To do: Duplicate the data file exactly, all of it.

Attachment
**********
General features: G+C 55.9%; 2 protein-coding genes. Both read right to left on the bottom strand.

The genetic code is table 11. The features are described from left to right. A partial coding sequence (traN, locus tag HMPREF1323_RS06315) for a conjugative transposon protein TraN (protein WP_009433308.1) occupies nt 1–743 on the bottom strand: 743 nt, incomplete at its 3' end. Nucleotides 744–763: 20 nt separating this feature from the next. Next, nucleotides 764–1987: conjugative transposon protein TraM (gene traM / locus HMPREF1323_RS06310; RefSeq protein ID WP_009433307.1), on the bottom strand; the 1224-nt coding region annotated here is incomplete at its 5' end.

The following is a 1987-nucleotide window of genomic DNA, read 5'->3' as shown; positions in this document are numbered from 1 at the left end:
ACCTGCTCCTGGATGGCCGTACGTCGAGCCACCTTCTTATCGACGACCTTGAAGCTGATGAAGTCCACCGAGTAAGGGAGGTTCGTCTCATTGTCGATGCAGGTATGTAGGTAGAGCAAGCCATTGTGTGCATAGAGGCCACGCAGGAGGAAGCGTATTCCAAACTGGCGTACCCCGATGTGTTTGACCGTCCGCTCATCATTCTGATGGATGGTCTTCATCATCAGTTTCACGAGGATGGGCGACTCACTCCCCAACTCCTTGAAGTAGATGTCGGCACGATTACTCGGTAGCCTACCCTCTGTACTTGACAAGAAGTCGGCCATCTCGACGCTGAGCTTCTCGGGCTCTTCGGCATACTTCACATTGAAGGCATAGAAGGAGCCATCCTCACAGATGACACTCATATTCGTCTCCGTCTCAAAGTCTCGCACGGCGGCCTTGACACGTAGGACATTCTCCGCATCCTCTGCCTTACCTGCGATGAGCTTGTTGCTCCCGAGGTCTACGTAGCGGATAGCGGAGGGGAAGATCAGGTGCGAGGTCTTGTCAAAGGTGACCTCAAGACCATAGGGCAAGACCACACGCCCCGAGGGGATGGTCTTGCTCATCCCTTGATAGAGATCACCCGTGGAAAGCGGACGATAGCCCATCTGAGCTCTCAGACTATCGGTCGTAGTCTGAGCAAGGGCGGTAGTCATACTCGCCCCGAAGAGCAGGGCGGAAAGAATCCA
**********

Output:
General features: G+C 55.9%; 2 protein-coding genes. Both read right to left on the bottom strand.

The genetic code is table 11. The features are described from left to right. A partial coding sequence (traN, locus tag HMPREF1323_RS06315) for a conjugative transposon protein TraN (protein WP_009433308.1) occupies nt 1–743 on the bottom strand: 743 nt, incomplete at its 3' end. Nucleotides 744–763: 20 nt separating this feature from the next. Next, nucleotides 764–1987: conjugative transposon protein TraM (gene traM / locus HMPREF1323_RS06310; RefSeq protein ID WP_009433307.1), on the bottom strand; the 1224-nt coding region annotated here is incomplete at its 5' end.

The following is a 1987-nucleotide window of genomic DNA, read 5'->3' as shown; positions in this document are numbered from 1 at the left end:
ACCTGCTCCTGGATGGCCGTACGTCGAGCCACCTTCTTATCGACGACCTTGAAGCTGATGAAGTCCACCGAGTAAGGGAGGTTCGTCTCATTGTCGATGCAGGTATGTAGGTAGAGCAAGCCATTGTGTGCATAGAGGCCACGCAGGAGGAAGCGTATTCCAAACTGGCGTACCCCGATGTGTTTGACCGTCCGCTCATCATTCTGATGGATGGTCTTCATCATCAGTTTCACGAGGATGGGCGACTCACTCCCCAACTCCTTGAAGTAGATGTCGGCACGATTACTCGGTAGCCTACCCTCTGTACTTGACAAGAAGTCGGCCATCTCGACGCTGAGCTTCTCGGGCTCTTCGGCATACTTCACATTGAAGGCATAGAAGGAGCCATCCTCACAGATGACACTCATATTCGTCTCCGTCTCAAAGTCTCGCACGGCGGCCTTGACACGTAGGACATTCTCCGCATCCTCTGCCTTACCTGCGATGAGCTTGTTGCTCCCGAGGTCTACGTAGCGGATAGCGGAGGGGAAGATCAGGTGCGAGGTCTTGTCAAAGGTGACCTCAAGACCATAGGGCAAGACCACACGCCCCGAGGGGATGGTCTTGCTCATCCCTTGATAGAGATCACCCGTGGAAAGCGGACGATAGCCCATCTGAGCTCTCAGACTATCGGTCGTAGTCTGAGCAAGGGCGGTAGTCATACTCGCCCCGAAGAGCAGGGCGGAAAGAATCCA